By Blenda Copeland
Do you really know the signs of heart attack, stroke and cardiac arrest?
You should – not just because next month is American Heart Month and groups like the American Heart Association, the Heart Foundation and others will be stressing public awareness campaigns.
But rather, because it happens like this, before you can process anything:
In church two Sundays ago, an older woman, seated in the sanctuary, had strange facial expressions, suddenly passed out and slumped over in her seat. Her daughter started quietly motioning for help. Our ever alert pastor stopped mid-sermon to ask some deacons and anyone with medical training to assist. He immediately began to pray (God’s timing: the sermon topic was: This is why we pray). TRUE STORY.
Multiple people immediately called 911 for an ambulance. A soldier took my watch, noted the time, and calmly took her pulse.
We borrowed somebody’s wheelchair. She was limp weight at one point, but then regained consciousness, confused about what was happening. At one point she made a weird, slurred, grunting noise. Several people helped her into the wheelchair and rolled her into the church foyer, and medical technicians responded within minutes. Gratefully, my church is very close to a local hospital.
When the technicians started asking questions, her daughter and others were prepared to answer the critical queries about her medications and recent health history. Thankfully, she regained consciousness quickly enough to ask questions and to respond to the technicians herself, as well.
The moment was scary and raw reaction came into play. God spared her life. One of our members, who is a nurse who works with geriatric patients, happened to be absent that day.
I thank God for His grace and protection during a situation that could have turned out differently.
This is not the first time someone has passed out in church due to various health-related conditions: once it was a healthy young pregnant lady and other times, older gentlemen.
It’s a Godly reminder that it’s good that everyone be familiar with the signs of heart attack, stroke and cardiac arrest. Because you could be anywhere, at any time, and the same kind of thing could happen in your presence. It could even be you that it happens to.
It happened to someone else I know about two weeks ago. Middle-aged woman, was helping clean up from the holidays. All of a sudden, no warning, she couldn’t see out of one eye. It was like a black bar was across it; she could only see from the top and bottom parts of the eye, but not the middle part. Not knowing better, she went about her business through the evening. She even drove herself to work the next morning (even though she still couldn’t see well). God also covered this woman in grace.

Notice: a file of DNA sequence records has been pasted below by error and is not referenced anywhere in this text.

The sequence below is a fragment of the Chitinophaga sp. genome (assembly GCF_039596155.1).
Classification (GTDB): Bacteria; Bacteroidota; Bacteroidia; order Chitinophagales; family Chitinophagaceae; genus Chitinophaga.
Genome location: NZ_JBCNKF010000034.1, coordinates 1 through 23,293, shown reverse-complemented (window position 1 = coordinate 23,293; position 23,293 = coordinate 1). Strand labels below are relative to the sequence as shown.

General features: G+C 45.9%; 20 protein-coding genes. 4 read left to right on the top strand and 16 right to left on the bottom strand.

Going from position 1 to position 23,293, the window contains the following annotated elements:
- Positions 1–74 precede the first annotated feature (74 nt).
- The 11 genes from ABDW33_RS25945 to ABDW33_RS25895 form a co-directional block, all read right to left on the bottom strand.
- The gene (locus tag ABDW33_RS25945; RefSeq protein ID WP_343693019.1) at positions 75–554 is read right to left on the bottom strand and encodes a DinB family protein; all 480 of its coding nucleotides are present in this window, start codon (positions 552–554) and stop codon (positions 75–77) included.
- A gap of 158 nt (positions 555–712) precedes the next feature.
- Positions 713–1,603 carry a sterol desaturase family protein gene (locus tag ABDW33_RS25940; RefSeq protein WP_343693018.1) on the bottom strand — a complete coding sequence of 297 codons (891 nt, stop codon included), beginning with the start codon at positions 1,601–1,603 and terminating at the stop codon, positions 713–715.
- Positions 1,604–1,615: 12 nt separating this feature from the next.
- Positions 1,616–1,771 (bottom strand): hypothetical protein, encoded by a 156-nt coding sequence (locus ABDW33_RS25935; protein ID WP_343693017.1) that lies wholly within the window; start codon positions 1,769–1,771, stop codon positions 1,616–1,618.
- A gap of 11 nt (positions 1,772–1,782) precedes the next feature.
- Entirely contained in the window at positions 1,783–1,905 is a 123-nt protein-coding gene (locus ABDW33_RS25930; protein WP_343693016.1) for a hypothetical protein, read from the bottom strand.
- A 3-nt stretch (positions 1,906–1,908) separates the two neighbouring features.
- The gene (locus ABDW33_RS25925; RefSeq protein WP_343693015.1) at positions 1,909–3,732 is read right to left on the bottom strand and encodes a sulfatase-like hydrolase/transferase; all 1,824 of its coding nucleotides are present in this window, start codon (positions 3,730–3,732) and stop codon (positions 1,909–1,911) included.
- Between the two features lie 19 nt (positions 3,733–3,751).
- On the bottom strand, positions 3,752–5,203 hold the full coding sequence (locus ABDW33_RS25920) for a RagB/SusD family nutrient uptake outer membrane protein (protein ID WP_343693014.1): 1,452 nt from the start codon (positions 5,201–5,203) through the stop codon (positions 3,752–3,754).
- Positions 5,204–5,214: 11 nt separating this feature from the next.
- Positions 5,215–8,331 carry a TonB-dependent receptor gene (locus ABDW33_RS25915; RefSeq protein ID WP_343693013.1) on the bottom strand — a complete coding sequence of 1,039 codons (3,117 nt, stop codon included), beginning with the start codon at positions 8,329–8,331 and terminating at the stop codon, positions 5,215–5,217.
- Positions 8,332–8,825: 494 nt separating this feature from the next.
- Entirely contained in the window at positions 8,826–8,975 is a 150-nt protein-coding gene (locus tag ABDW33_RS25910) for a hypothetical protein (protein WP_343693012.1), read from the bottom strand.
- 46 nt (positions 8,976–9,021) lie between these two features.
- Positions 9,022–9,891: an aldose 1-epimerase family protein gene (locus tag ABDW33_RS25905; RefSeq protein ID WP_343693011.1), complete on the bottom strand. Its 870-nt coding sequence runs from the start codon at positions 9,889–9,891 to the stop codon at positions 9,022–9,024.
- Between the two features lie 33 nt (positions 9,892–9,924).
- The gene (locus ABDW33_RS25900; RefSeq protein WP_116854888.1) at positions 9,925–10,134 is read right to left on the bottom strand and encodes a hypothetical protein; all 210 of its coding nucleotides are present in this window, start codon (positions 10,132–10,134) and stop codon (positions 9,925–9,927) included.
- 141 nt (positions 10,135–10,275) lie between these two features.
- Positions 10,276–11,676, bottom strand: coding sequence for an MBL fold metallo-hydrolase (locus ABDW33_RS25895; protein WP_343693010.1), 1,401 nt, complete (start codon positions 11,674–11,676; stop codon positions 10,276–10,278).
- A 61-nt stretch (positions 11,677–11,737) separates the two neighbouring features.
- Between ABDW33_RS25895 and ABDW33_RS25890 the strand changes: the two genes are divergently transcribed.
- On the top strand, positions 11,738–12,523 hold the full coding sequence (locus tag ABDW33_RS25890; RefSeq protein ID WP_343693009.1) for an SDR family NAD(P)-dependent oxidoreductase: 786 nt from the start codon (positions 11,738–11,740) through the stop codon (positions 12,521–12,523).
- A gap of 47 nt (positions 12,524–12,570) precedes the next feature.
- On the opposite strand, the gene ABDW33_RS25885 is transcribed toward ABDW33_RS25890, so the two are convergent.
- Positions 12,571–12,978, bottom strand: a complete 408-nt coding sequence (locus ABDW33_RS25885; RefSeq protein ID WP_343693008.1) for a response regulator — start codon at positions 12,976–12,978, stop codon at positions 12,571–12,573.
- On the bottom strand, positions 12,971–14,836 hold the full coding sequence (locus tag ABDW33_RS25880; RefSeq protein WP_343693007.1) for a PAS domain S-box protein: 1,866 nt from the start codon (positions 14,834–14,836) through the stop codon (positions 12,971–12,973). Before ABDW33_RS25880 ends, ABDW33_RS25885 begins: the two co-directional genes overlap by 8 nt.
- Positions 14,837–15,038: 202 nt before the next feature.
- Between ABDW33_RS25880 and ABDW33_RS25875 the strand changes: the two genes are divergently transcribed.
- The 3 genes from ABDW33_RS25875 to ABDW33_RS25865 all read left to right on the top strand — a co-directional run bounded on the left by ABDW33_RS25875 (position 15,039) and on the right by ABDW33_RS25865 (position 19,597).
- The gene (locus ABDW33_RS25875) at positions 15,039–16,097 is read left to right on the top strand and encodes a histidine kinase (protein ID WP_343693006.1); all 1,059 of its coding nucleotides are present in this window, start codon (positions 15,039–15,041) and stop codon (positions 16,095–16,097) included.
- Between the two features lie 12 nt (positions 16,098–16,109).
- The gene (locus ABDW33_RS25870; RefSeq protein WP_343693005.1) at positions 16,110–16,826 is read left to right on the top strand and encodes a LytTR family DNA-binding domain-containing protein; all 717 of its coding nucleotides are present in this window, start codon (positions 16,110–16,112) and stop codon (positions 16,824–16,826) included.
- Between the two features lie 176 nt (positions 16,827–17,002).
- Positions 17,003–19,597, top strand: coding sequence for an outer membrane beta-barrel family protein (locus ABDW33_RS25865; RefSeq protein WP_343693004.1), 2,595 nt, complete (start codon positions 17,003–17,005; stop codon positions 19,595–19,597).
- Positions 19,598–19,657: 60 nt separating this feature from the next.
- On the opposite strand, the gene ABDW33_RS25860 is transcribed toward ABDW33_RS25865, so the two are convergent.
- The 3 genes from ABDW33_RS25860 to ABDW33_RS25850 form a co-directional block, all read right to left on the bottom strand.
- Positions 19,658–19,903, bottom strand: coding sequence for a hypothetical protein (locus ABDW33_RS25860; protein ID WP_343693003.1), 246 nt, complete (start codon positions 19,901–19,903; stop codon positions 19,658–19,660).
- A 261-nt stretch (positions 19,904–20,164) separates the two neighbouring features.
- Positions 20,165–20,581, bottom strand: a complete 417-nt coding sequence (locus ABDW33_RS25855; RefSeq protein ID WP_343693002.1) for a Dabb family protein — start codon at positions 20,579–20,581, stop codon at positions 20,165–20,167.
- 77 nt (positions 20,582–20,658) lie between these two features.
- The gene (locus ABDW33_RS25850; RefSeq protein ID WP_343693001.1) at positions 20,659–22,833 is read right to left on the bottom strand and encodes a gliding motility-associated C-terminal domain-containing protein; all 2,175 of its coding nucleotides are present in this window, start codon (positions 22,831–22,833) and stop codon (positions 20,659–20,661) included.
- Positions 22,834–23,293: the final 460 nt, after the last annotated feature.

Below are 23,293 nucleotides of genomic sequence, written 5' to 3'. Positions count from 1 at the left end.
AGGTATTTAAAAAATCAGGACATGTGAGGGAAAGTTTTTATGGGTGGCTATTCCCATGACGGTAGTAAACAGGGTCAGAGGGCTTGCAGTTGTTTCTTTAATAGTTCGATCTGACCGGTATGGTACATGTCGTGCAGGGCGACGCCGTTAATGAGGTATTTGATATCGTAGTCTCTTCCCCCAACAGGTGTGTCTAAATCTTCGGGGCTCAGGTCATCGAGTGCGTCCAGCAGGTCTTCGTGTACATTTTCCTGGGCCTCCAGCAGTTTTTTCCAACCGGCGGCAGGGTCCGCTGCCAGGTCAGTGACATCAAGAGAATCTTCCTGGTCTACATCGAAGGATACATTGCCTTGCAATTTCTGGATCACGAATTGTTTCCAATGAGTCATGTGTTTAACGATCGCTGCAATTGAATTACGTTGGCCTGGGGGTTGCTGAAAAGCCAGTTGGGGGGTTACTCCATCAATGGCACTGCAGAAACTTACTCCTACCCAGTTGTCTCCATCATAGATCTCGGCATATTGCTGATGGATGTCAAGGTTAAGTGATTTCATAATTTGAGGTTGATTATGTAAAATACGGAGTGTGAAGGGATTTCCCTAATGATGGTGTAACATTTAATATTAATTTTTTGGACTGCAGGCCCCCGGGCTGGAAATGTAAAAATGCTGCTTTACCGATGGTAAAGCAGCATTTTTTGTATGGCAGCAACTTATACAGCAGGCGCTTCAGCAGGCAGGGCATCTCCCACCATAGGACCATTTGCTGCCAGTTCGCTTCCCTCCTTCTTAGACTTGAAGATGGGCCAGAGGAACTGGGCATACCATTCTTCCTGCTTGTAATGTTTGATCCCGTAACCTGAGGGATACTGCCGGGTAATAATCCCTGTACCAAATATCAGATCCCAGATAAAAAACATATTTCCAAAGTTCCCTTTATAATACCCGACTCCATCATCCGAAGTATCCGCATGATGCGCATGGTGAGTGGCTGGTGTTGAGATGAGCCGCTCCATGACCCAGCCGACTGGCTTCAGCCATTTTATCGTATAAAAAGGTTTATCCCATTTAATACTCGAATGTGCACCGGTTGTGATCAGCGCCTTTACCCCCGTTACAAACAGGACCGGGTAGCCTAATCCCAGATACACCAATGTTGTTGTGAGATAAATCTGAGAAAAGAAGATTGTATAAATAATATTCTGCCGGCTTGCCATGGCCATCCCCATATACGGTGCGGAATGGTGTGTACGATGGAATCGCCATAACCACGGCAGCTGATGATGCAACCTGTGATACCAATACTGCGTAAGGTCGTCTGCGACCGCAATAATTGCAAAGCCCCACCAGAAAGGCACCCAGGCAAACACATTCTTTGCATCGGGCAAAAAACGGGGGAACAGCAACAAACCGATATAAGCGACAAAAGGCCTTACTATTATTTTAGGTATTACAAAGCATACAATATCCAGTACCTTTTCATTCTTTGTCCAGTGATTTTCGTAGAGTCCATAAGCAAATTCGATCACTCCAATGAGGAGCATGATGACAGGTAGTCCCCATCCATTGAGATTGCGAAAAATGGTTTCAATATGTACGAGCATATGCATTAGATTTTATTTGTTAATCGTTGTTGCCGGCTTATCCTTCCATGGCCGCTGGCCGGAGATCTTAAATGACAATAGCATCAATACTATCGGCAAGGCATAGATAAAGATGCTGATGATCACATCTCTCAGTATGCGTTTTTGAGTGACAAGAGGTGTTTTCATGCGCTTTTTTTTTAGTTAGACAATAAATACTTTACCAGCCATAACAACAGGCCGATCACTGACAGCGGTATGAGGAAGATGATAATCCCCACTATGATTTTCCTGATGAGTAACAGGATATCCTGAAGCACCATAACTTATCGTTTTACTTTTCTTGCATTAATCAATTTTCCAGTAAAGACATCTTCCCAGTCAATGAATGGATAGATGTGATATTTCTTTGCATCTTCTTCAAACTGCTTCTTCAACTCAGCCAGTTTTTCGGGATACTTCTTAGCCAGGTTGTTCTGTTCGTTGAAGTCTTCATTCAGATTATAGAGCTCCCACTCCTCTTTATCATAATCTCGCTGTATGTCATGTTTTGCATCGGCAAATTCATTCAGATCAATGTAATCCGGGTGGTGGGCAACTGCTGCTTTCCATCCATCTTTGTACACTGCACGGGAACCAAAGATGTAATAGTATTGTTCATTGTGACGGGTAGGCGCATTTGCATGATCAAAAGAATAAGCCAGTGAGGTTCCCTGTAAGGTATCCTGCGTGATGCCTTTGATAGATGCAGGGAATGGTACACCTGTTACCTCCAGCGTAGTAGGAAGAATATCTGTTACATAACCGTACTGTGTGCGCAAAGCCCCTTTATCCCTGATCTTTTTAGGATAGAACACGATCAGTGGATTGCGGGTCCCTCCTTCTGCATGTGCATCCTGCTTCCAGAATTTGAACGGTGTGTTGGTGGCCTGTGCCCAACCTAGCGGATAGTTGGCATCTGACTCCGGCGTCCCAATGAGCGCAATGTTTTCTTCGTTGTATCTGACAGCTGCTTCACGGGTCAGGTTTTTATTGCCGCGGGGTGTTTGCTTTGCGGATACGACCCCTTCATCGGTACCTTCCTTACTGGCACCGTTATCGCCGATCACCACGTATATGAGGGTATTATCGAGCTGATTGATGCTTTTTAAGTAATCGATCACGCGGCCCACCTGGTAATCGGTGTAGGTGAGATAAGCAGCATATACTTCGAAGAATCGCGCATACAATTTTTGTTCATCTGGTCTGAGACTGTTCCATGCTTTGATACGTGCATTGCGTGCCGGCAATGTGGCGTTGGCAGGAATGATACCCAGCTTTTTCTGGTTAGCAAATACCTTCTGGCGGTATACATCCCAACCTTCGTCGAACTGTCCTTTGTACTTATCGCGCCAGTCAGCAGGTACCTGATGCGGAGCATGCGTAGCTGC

Now she’s finding out whether the eye damage will be a permanent reminder of the stroke she had. If she’d only known…
Knowing the basic signs of life-threatening emergencies can help you know what to do.
The important things are: pray, call 911 and act quickly. If someone knows CPR basics, be ready to act if the person is unresponsive or not breathing.
Every second literally counts in saving a life and preventing future complications.
Review the signs of heart attack, stroke and cardiac arrest routinely (www.heart.org).
And if you’re so inclined, strongly consider taking a CPR class. If your church or employer doesn’t already offer it, you may suggest that they consider offering a training for interested groups (nursery volunteers in particular will appreciate the training).
Pray you’ll never have to use what you’ve learned, but be ready if you do. God might put you in a situation one day where your life or someone else’s depends on it.
DID YOU KNOW?
– Heart disease, a broad term for numerous heart and blood vessel diseases such as Coronary Artery Disease, heart arrhythmias like atrial fibrillation, and congenital heart defects, as well as stroke, is the leading cause of death for men and women in the U.S.
– For scary reading (or motivation) about heart disease, common heart attack symptoms and more, see www.theheartfoundation.org.
– “The chances of survival for a victim of Sudden Cardiac Death drop by 7 to 10 percent with every minute that passes without CPR and defibrillation, and very few attempts at resuscitation succeed after 10 minutes […]”
– Approximately 1 in 31 deaths of women is attributable to breast cancer, whereas 1 in 7.5 female deaths is attributable to coronary heart disease. (Per data collected by CDC, NIH, AHA 2015 data and other governmental sources)
– Women’s heart attack symptoms can be different than men’s – know the difference
– Heart disease looks different in women than men